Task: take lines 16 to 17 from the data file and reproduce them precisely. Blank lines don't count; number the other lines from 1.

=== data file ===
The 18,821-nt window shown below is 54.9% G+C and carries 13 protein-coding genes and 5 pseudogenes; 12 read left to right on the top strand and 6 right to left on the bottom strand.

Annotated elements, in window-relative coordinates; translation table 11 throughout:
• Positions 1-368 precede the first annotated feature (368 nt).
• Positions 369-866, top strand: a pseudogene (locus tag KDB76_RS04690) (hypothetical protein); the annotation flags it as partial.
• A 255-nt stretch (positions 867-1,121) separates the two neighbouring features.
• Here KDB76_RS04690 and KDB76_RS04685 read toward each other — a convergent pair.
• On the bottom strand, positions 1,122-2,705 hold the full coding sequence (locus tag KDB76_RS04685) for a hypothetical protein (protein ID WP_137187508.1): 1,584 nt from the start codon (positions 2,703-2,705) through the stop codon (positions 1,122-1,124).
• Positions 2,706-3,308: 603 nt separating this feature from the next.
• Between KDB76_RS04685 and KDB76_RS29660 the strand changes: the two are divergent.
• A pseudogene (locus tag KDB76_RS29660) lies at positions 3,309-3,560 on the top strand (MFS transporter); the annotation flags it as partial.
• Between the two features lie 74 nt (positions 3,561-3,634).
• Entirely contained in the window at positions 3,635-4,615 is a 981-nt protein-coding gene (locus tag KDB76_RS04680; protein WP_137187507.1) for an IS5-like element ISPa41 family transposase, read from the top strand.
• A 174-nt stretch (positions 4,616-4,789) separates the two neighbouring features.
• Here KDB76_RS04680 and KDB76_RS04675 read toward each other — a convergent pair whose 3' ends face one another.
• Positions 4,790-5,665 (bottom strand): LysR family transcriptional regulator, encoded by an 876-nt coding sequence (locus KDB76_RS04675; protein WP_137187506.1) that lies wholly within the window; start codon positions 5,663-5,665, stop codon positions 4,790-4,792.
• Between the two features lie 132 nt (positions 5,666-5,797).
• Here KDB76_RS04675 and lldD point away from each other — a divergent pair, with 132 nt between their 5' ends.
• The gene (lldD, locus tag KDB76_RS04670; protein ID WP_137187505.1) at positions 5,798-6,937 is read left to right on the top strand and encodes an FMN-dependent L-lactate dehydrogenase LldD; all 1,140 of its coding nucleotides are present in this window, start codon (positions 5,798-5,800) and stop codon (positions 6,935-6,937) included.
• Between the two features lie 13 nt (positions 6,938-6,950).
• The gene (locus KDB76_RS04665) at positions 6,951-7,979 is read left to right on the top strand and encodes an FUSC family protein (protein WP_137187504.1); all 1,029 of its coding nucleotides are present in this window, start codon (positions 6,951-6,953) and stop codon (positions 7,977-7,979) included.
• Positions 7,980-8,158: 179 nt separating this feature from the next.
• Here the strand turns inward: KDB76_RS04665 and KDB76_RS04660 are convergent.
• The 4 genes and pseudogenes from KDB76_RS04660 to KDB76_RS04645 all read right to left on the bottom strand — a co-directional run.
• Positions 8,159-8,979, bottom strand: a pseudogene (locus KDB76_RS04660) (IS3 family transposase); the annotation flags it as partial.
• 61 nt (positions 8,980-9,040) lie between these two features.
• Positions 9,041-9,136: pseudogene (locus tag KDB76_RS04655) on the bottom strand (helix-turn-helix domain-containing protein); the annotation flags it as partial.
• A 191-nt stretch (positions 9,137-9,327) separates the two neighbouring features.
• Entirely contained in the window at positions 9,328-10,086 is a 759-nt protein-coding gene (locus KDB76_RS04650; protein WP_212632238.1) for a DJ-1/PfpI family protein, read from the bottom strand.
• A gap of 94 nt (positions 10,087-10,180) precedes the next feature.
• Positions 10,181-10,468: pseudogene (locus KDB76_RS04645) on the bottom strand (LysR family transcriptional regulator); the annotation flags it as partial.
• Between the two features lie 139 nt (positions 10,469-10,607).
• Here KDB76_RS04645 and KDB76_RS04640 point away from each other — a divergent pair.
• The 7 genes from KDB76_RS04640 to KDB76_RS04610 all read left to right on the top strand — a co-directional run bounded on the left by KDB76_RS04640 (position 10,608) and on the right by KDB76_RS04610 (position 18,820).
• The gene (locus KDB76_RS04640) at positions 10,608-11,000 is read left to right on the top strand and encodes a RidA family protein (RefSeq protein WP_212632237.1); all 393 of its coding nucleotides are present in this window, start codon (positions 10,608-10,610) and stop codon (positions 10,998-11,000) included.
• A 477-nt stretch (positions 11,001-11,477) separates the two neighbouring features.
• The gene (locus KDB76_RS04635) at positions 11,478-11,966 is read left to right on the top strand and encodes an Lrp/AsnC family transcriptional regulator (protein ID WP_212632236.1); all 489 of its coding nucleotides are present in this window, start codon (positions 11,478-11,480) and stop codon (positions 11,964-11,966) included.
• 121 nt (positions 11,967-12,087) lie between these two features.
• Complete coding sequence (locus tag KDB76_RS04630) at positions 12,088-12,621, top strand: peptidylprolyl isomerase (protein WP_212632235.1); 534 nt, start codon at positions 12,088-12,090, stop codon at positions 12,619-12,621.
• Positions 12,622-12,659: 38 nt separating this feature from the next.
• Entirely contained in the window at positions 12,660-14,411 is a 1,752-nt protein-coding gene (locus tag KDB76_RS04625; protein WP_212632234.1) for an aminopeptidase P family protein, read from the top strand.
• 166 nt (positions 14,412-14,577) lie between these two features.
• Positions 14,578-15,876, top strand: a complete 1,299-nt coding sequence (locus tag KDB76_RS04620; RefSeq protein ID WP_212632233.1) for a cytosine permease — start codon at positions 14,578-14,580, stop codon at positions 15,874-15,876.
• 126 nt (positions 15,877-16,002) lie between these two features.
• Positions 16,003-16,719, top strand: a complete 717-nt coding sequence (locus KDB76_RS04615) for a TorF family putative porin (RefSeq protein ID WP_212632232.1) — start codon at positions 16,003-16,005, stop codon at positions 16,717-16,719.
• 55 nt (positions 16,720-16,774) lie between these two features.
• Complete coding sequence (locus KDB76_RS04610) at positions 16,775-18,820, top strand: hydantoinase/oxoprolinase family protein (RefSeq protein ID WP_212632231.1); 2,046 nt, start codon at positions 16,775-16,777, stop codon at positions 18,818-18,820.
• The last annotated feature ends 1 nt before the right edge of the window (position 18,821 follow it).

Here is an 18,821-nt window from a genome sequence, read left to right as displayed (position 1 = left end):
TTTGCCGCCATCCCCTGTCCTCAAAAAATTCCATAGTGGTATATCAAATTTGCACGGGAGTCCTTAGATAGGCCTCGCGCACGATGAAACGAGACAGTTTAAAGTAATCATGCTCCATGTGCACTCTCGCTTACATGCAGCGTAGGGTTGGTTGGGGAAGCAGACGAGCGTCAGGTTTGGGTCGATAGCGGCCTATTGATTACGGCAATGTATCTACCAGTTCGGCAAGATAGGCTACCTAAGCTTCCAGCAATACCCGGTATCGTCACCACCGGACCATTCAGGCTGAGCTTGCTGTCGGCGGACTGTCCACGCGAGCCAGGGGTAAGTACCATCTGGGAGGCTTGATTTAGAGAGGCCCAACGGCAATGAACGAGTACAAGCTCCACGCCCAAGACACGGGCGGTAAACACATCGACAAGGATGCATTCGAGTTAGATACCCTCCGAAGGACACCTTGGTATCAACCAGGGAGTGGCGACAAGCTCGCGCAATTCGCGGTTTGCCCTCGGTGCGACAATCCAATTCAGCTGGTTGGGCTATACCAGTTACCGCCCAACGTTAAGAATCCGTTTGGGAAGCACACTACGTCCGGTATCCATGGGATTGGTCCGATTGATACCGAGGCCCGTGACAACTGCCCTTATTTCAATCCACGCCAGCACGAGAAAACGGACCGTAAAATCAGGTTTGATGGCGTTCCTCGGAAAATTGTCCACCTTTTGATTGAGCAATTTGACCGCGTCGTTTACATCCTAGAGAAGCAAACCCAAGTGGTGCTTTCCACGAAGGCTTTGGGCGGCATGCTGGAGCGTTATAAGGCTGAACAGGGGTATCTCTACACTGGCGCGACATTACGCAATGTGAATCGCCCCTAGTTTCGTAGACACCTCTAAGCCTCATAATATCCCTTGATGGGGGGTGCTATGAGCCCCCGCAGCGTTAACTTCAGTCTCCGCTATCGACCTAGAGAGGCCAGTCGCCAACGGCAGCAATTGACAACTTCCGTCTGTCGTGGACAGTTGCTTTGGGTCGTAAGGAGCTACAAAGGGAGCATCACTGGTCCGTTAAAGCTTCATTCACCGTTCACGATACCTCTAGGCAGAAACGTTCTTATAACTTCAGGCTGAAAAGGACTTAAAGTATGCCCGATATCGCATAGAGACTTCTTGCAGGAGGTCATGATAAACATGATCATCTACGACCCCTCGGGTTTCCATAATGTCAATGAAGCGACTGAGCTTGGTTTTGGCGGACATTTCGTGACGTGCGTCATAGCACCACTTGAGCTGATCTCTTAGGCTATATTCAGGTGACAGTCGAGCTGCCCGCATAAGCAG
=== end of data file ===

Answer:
• Between the two features lie 132 nt (positions 5,666-5,797).
• Here KDB76_RS04675 and lldD point away from each other — a divergent pair, with 132 nt between their 5' ends.